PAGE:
Word-of-mouth (WOM) has long been a major player when it comes to learning about brands and making a purchase decision. While total offline WOM impressions have modestly increased since 2007, something hasn’t changed: the majority of all WOM is still done face-to-face. This is per new data from Engagement Labs.
Marking 15 years of measuring offline WOM – defined by Engagement Labs as conversations taking place face-to-face, by phone, emailing, texting, or any channel other than posting on social media – the study finds that WOM in the US remains majority (66%) face-to-face, just as it was at the start of the study, despite this share decreasing from 74% in 2007.
Also between 2007 and 2020, the share of WOM accounted for by phone conversations has remained steady at around 17%, while among online channels the share of conversations attributed to instant message/text message has increased from 3% to 8%, and email’s share has dipped from 3% to 2%.
WOM has clear benefits for brands: research from Bluecore finds that despite the rise of influencer marketing WOM still tops the list of channels that most influence online shoppers’ decision to try a new brand.
And, Marketing Charts’ US Purchase Influencers Report indicated that recommendations from friends and family were US adults’ biggest purchase influencer.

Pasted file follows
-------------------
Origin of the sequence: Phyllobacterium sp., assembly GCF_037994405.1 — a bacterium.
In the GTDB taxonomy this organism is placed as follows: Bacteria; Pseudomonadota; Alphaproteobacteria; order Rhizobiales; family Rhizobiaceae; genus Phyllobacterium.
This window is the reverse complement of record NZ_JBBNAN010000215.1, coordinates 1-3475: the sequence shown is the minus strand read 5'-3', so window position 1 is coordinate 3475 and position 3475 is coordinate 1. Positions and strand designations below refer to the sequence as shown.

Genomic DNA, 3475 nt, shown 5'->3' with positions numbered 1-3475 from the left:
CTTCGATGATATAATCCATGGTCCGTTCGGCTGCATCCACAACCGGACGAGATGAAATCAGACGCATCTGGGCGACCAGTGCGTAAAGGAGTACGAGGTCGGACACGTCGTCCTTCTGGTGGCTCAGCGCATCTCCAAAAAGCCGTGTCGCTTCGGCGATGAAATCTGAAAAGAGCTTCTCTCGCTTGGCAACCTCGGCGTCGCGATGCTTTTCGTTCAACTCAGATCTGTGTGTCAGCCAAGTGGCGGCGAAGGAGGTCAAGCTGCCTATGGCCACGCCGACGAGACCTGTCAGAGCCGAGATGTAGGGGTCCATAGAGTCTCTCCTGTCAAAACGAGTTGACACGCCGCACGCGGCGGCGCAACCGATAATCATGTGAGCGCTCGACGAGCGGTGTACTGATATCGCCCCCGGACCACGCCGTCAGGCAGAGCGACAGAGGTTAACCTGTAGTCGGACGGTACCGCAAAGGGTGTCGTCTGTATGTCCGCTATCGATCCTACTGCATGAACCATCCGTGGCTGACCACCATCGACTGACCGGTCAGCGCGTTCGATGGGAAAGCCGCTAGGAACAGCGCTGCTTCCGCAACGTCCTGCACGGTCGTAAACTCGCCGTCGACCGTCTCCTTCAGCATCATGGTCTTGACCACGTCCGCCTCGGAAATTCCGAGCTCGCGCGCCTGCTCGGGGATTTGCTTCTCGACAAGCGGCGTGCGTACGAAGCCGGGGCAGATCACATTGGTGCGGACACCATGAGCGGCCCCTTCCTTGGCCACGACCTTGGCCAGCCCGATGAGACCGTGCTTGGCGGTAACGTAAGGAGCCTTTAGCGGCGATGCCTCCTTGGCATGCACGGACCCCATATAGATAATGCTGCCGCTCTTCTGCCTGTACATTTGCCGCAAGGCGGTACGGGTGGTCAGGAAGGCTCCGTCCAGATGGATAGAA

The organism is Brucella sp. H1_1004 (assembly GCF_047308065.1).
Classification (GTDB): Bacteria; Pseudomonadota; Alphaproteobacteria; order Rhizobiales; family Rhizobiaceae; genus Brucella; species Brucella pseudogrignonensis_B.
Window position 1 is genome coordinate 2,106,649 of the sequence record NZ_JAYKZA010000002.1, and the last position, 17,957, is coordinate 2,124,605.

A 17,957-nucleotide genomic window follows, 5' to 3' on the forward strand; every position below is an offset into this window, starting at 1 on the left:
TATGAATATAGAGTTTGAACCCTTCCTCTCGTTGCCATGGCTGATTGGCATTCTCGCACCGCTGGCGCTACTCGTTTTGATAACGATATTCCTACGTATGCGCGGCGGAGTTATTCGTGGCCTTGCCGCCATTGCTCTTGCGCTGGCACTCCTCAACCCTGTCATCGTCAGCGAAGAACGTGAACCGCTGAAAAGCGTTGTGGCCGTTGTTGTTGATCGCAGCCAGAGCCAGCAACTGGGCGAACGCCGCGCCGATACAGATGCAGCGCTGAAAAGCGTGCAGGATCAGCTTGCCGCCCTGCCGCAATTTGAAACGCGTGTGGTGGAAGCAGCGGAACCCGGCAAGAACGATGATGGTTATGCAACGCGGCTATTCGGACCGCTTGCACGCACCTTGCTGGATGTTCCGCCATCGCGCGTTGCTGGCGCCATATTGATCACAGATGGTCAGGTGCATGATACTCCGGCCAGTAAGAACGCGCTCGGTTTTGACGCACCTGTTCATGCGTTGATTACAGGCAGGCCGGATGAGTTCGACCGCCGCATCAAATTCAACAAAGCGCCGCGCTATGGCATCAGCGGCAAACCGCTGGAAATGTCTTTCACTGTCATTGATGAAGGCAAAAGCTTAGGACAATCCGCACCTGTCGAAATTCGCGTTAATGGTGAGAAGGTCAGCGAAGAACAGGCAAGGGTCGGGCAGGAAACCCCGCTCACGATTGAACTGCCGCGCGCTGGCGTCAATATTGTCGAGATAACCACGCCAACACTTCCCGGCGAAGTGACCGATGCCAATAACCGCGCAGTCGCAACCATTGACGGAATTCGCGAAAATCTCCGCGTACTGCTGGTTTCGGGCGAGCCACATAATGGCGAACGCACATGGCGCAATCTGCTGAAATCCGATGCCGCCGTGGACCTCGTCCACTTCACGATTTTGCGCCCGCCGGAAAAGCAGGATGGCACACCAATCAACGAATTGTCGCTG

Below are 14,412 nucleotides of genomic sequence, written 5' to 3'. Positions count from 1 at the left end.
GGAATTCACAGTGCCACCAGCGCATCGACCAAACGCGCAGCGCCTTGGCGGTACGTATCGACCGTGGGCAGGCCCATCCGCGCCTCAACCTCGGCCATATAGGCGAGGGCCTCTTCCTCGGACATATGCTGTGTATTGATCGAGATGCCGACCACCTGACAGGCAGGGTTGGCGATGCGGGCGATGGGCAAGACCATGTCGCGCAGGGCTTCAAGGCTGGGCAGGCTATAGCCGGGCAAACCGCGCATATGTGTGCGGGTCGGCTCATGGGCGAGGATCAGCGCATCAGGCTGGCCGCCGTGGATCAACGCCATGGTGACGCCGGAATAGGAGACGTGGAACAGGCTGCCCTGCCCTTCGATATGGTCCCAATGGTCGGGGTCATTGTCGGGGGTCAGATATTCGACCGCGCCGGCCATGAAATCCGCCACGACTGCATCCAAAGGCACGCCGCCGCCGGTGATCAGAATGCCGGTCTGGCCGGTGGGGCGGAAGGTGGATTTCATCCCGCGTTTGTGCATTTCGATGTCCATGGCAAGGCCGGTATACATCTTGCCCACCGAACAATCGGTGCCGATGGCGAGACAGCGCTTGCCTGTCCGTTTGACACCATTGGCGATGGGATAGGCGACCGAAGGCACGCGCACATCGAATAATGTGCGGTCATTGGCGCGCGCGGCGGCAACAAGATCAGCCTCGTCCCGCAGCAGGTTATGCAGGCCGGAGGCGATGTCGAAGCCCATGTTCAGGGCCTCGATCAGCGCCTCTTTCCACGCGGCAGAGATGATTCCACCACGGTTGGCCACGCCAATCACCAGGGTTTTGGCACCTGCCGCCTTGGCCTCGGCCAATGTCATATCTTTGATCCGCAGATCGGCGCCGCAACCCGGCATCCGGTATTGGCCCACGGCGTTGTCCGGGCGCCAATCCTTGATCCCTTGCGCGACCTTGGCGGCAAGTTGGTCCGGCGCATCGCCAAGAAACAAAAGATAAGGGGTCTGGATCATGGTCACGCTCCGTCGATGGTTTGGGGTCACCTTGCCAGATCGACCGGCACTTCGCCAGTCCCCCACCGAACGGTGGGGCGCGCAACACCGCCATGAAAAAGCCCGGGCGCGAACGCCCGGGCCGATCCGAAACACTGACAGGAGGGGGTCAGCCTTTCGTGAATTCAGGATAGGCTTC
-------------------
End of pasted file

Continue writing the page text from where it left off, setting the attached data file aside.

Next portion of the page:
The study looks to emphasize that rather than compromise offline WOM, as social media has developed, offline WOM has actually increased. In 2007, there were an estimated 13.2 billion weekly offline WOM impressions about brands, with that figure climbing to 14 billion per week in 2020.
WOM impressions have risen most between 2007 and 2020 in Household Products, more than doubling (+102.2%) to more than 730 million weekly impressions, on average. Other industries seeing significant growth included the Home, with impressions up by 52.9% since 2007 and Health/Healthcare, which saw impressions increase by 37.9%. On the other hand, industries that have experienced a decrease in WOM since 2007 include Automotive (down 26.7%) and Telecommunications (down 26.9%).
As for the industry with the most average weekly WOM impressions, Media/Entertainment tops the list with a 1.8 billion average impressions in 2020, followed by Food/Dining (1.8 billion), Beverages (1.4 billion) and Retail/Apparel (1.3 billion). At the other end of the scale, Household Products, which saw the biggest growth in impressions since 2007, nonetheless accounts for the lowest average weekly impressions (730 million).
Another key change highlighted in the study is the evolution in offline WOM sentiment since 2007. In 2007, overall net sentiment was +41 (calculated by subtracting mostly negative and mostly mixed WOM from mostly positive) with nearly two-thirds of offline WOM being positive. Fortunately, net sentiment was higher in 2020 at +47, with 69% of offline WOM conversations being positive.
This growth was seen most clearly in Telecommunications: despite being the industry with the lowest net sentiment in 2020 (+32.5), the industry’s figure has grown by 226.28% since 2007. Personal Care/Beauty enjoyed the top positive sentiment in 2020 (+61.3), followed by Children’s Products (+57.4), Beverages (+57.2) and Food/Dining (+54.9).